One of my colleagues there was an excellent mortgage trader who traced his success to his “training” as a gambler. While in college, in the days before the internet and relatively uniform betting lines, he created a remarkable betting process. He would find a group of games he wanted to play (via a system not nearly as sophisticated as the one Walters uses) and would then place bets with bookies in the cities of the teams playing. In each case he’d bet against the team located in the city of the applicable bookie. Because the locals disproportionately bet on the local team, the point spread would be skewed, sometimes by a lot. Thus he had an excellent true arbitrage situation with a chance to win both sides of the bet, which happened a lot. He traded mortgages in much the same way.
The take-away is thus straightforward (if not simple). “Play” whenever the odds are sufficiently in your favor. So many bets increase your odds of winning and diversifies your risk substantially.
Why We Screw Up
But why are successful investors, successful prognosticators and successful betters so rare? I have three reasons to suggest in addition to their implementing lousy processes. Indeed, these reasons are why their processes tend to be so lousy.
The first is our human foibles – the behavioral and cognitive biases that plague us so readily. These issues make us susceptible to craving the next shiny object that comes into view and our emotions make it hard for us to trade successfully and extremely difficult to invest successfully over the longer-term. Recency bias and confirmation bias – to name just two – conspire to inhibit our analysis and subdue investment performance. Roughly half of each year’s NFL play-off teams fail to make the play-offs the next season. Yet our predictions (and bets) disproportionately expect last year’s (or even last week’s) results to repeat. Another problem is herding. On average, bettors like to take favorites. Sports fans (and even analysts) also like “jumping on the bandwagon” and riding the coattails of perennial winners. Sports books can use these biases to shade their lines and increase their profit margins. So can the Street.
Experts are prone to the same weaknesses all of us are, of course. Philip Tetlock’s excellent Expert Political Judgment examines why experts are so often wrong in sometimes excruciating detail. Even worse, when wrong, experts are rarely held accountable and they rarely admit it. They insist that they were just off on timing (“I was right but early!”), or blindsided by an impossible-to-predict event, or almost right, or wrong for the right reasons. Tetlock even goes so far as to claim that the better known and more frequently quoted experts are, the less reliable their guesses about the future are likely to be (think Jim Cramer), largely due to overconfidence, another of our consistent problems.
We should never underestimate information asymmetry either. Information asymmetry is the edge that high frequency traders have and why Billy Walters focuses on player injuries and their impact in addition to his models. At a broader level, it’s why it’s so difficult to “beat the market.” Obviously, someone is on the other side of every trade. When you make a trade, what’s your edge vis-à-vis your counterparty?
The third reason is just plain luck. The world is wildly random. With so many variables, even the best process can be undermined at many points. Pundit Tracker describes the “fundamental attribution error,” the error we make when we overweight the role of the individual and underweight the roles of chance and context when trying to explain successes and failures.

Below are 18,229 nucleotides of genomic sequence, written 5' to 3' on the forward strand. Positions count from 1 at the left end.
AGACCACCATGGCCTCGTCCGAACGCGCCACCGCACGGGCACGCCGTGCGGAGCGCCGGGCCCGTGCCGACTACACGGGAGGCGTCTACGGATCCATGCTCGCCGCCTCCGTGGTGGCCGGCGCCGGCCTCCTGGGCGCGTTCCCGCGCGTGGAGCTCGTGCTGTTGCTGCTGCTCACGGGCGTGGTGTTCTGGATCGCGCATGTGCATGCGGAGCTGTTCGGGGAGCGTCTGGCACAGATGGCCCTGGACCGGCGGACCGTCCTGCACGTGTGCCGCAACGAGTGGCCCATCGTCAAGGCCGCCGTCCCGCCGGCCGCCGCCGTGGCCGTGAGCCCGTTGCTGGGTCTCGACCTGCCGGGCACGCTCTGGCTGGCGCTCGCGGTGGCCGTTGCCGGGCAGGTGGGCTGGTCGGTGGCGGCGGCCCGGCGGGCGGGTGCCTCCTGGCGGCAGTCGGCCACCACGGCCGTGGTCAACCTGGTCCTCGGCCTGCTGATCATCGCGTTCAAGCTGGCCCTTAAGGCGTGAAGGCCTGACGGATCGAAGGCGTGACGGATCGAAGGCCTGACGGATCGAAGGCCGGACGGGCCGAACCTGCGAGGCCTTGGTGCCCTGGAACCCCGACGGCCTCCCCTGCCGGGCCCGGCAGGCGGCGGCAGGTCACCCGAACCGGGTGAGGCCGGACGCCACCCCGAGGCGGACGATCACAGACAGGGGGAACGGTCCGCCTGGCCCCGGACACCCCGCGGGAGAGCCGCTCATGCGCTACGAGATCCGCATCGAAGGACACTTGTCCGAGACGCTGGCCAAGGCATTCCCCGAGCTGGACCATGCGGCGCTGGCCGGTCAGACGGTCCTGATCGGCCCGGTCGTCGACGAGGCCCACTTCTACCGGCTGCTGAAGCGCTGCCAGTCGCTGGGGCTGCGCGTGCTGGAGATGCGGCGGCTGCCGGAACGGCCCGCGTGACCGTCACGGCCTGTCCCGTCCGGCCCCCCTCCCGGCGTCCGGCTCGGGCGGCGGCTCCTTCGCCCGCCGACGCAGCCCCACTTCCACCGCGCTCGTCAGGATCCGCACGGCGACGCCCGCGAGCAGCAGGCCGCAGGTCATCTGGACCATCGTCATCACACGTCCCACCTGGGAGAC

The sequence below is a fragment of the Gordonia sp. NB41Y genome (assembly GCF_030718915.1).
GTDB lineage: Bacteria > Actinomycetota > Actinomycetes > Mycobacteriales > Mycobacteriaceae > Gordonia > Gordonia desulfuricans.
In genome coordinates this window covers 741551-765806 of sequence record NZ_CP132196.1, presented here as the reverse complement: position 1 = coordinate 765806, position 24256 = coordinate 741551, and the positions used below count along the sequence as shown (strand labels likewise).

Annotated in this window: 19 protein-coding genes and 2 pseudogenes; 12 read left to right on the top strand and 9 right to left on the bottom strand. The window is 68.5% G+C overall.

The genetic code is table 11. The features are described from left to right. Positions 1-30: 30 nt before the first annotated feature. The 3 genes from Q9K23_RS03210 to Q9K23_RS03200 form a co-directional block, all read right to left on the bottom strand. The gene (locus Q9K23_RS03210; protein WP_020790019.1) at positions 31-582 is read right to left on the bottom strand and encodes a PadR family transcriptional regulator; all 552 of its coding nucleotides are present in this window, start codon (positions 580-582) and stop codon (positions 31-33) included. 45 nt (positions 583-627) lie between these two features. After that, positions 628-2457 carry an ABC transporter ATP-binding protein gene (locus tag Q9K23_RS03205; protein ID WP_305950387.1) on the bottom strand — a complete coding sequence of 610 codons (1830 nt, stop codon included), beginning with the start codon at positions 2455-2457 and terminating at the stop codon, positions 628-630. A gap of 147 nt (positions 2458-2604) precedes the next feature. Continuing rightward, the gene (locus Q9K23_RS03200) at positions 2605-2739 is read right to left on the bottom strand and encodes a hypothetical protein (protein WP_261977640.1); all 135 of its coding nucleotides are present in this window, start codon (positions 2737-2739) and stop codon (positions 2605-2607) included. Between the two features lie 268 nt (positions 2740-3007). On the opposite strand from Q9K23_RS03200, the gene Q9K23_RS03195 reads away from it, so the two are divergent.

Football fans will recall the controversial (to say the least) touchdown call that gave the Seattle Seahawks a 14-12 victory over the Green Bay Packers back in 2012. This play forced the NFL to settle the lock-out of its regular officials and thus get rid of the replacement officials. It was the play that looked like an interception to everyone but one of the (replacement) officials.
I am particularly struck by the huge impact this last-second turnaround had on gamblers. If Seattle’s desperation pass had correctly been ruled an interception, Green Bay – as 3½ point favorites — would have won by five, covering the spread. Instead, the replacement official’s call shifted the win from those who bet on the Packers to those who took the underdog Seahawks. Remarkably, that result meant that as much as $1 billion (that’s with a “b”) moved in one direction as opposed to the other.
Thus a clear win was eliminated due solely to the almost unbelievable incompetence of a single replacement official. That’s just dumb luck for bettors, and why it can be so frustratingly difficult to wager successfully on both our favorite teams and our favorite stocks. It may seem like the system is gamed, but investing successfully is just really hard (like gambling), as Tadas Viskanta so eloquently points out and I regularly reiterate.
In all probabilistic fields, like investing and gambling, the best performers dwell on process. A great hitter focuses upon a good approach, his mechanics, being selective and hitting the ball hard. If he does that – maintains a good process – he will make outs sometimes (even when he hits the ball hard, like Willie McCovey) but the hits will take care of themselves. That’s the Billy Walters process analogized to baseball. Maintaining good process is really hard to do psychologically, emotionally, and organizationally, especially when success is just “five stinkin’ feet” away. But it is absolutely imperative for investment success (as well as for gambling success and baseball success too). “We have no control over outcomes, but we can control the process,” Michael Mauboussin emphasizes. “Of course, outcomes matter, but by focusing our attention on process, we maximize our chances of good outcomes.” The bottom line should be clear – process is paramount.
This post is the sixth in a series on Investment Beliefs. Such stated beliefs can suggest a framework for decision-making amidst uncertainty. More specifically, one’s beliefs can provide a basis for strategic investment management, inform priorities, and be used to ensure an alignment of interests among all relevant stakeholders.